There is much more to tequilas, some of which can be learned at this tequila page.
Ahh, vodka. It's great - it can be distilled from absolutely anything. Many people associate potatos with vodka, but in fact most vodka sold in the US is distilled from grain. The factors that most influence how good vodka is are how many times it is distilled and how pure the water added is. All vodka is watered down from 190 proof to the 80-100 range.
The better a vodka is, the less you will taste it. Vodka is best straight, chilled. You can store vodka in the freezer, it will not actually freeze at that kind of temperature. Shoot it, sip it, put it in a martini glass, whatever.
Flavored vodkas aren't great straight, but mix well. Many people mix vodka with juice, such as a Screwdriver (vodka and orange juice), or with milk, such as a White Russian (vodka, milk, coffee liqueur). My favorite thing is to mix vanilla flavored vodka with diet coke. Then again, with vanilla diet coke scheduled to come out in September, maybe i can stop buying vanilla vodka. Red Bull and Vodka is very popular these days, but be warned, the sugar in that mix is a recipe for a hangover.
Most of the vodkas you will see on the shelves these days have pretty bottles and cost a lot of money. These really aren't any better than Absolut, and are inferior to Stolichnaya. There are certainly better and more expensive brands than these, but I find Stoli to be at a great price/enjoyment point for me. At $15-20/bottle, this shouldn't break a working persons budget. Under no circumstances should you buy vodka in a plastic bottle. That is, unless the drug store is out of rubbing alcohol and you have to clean something.
Whiskey comes in many forms (and two spellings), such as Irish, Scotch, Bourbon, Rye, and Canadian. They are all exceedingly different. Personally I find most whiskeys too harsh and they aren't frequently mixed down with anything.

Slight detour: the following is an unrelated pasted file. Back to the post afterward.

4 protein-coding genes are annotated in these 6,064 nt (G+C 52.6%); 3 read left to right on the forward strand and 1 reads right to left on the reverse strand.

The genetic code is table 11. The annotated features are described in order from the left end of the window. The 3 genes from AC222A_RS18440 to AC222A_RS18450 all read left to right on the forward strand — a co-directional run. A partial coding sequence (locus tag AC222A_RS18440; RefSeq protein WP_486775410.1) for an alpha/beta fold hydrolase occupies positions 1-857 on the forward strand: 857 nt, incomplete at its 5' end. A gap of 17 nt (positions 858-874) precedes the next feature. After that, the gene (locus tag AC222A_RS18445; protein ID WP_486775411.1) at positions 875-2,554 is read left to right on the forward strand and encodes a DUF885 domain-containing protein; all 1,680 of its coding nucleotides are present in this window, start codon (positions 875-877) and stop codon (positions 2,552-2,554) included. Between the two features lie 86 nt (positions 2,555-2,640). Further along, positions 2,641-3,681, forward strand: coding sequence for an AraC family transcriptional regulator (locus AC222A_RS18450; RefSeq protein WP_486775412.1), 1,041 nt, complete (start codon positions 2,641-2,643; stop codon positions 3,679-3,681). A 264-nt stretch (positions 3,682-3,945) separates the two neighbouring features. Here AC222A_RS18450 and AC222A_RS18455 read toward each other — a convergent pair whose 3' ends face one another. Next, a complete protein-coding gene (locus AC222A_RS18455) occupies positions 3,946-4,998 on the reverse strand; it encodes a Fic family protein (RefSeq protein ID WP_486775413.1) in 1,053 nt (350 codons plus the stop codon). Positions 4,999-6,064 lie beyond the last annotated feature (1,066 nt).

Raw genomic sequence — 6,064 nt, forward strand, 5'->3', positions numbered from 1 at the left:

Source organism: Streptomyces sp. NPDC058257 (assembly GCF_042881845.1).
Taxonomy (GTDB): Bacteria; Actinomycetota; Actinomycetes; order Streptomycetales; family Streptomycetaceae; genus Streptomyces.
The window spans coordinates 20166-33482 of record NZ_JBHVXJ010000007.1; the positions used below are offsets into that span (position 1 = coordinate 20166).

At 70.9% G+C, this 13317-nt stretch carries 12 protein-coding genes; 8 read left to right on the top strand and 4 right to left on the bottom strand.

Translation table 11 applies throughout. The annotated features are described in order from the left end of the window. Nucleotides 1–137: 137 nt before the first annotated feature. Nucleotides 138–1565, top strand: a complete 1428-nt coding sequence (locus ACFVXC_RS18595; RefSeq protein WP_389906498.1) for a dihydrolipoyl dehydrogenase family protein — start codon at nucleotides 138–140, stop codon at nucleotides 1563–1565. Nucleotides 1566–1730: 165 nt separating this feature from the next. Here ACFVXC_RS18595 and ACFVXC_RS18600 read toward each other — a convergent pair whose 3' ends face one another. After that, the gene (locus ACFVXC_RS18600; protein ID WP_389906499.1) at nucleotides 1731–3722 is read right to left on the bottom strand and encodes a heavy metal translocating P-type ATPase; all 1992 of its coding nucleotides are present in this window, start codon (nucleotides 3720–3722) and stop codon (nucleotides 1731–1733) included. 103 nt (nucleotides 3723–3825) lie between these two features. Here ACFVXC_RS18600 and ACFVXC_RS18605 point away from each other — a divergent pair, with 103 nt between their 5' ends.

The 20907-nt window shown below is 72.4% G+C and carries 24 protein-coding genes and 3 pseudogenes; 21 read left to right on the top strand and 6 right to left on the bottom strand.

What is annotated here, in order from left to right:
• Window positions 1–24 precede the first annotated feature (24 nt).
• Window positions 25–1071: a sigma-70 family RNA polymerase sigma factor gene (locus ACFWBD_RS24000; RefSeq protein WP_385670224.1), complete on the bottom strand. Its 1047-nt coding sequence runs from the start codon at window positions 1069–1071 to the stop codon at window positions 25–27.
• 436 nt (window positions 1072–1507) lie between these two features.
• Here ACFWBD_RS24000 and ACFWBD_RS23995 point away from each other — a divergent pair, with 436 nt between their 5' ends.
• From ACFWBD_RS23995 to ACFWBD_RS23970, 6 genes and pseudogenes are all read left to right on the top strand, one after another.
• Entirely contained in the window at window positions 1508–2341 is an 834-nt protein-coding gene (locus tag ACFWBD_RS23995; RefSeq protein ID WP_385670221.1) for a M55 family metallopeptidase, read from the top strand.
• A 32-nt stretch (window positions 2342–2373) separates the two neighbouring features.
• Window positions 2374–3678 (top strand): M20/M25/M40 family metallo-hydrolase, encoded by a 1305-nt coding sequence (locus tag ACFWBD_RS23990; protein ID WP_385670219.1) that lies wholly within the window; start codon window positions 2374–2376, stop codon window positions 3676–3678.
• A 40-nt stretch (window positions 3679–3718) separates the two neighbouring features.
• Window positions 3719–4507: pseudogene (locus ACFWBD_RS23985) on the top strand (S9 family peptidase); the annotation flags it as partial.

One could write a whole article on Whiskey, or even one on just scotch whiskey, so I could hardly do the subject justice as a section in this article, even if I enjoyed whiskey.
Each type of whiskey is sufficiently distinct that one should try all of them (not at the same time) before dismissing the whole class. Many people will only drink one type of whiskey and dislike all of the others.
Liqueur and Wine Apertifs
Liqueurs and wine apertifs are not spirits, but are frequently mixed with them. They vary in alcohol composition, typically anywhere between 20-80 proof.
A common wine apertif is vermouth, which is mixed with gin in martinis.
There are so many times of common liqueurs it's hard to list them all. Generally they are sweet and you would not want to drink them straight, but some, such as Amaretto, are acceptable straight. I've sipped Godiva Cappuccino Liqueur before as well, but it's definitely meant to be mixed with something.
Triple Sec is another common liqueur, as is its cousin, Blue Curacao. They have an citrus like flavor and are mixed in lots of things, including margaritas. Blue Curacao is very very blue, and can make pretty mixed drinks. Vodka with a touch of blue curacao and grenadine (a cherry-flavored red liqueur) makes a pretty purple drink.
Liqueurs vary in price, but most aren't very expensive and last a long time.
"Proof" is a term equal to the double of the alcohol content. Therefore an 80 proof alcohol is 40% alcohol. It is impossible to have actual 200 proof alcohol because it will absorb some water from the air. A "shot" is 1.5 ounces, so you get about 16 out of a 750mL bottle.
A good reference for drinks of all types can be found at Webtender. If you are interested in making mixed drinks, this is a great place to go.
Moderation is very important. Know the alcohol content of your drinks. For example, Long Island Iced Tea is almost pure alcohol at 80 proof. One glass is like having 4 bottles of beer.
If you are drunk, drink lots of water before you go to bed. There are dozens of hangover cures, but dehydration is one of the main causes of a hangover and some water never hurts anyone.
Stick to one type of alcohol. It's much easier to count, and is less likely to make you sick. It's a good idea to keep count, which some people do with lemons on the glass or similar tricks. Getting sick is not fun and can happen to anyone.